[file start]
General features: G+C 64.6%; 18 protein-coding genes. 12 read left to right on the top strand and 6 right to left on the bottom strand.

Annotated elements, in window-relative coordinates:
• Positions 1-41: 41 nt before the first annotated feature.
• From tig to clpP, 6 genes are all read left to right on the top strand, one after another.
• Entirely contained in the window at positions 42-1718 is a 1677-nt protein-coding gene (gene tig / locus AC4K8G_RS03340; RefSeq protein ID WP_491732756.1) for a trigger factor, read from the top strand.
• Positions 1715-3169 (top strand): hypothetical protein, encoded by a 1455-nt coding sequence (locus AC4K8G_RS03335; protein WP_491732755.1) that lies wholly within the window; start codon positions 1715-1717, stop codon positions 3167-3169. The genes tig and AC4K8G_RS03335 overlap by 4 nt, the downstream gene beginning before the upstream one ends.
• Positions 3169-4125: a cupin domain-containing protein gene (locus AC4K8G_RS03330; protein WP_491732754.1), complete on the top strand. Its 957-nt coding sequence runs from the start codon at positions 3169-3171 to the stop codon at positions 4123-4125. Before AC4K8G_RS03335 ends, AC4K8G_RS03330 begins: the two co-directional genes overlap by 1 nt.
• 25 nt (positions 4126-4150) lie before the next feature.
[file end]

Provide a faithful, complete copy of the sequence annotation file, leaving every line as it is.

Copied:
General features: G+C 64.6%; 18 protein-coding genes. 12 read left to right on the top strand and 6 right to left on the bottom strand.

Annotated elements, in window-relative coordinates:
• Positions 1-41: 41 nt before the first annotated feature.
• From tig to clpP, 6 genes are all read left to right on the top strand, one after another.
• Entirely contained in the window at positions 42-1718 is a 1677-nt protein-coding gene (gene tig / locus AC4K8G_RS03340; RefSeq protein ID WP_491732756.1) for a trigger factor, read from the top strand.
• Positions 1715-3169 (top strand): hypothetical protein, encoded by a 1455-nt coding sequence (locus AC4K8G_RS03335; protein WP_491732755.1) that lies wholly within the window; start codon positions 1715-1717, stop codon positions 3167-3169. The genes tig and AC4K8G_RS03335 overlap by 4 nt, the downstream gene beginning before the upstream one ends.
• Positions 3169-4125: a cupin domain-containing protein gene (locus AC4K8G_RS03330; protein WP_491732754.1), complete on the top strand. Its 957-nt coding sequence runs from the start codon at positions 3169-3171 to the stop codon at positions 4123-4125. Before AC4K8G_RS03335 ends, AC4K8G_RS03330 begins: the two co-directional genes overlap by 1 nt.
• 25 nt (positions 4126-4150) lie before the next feature.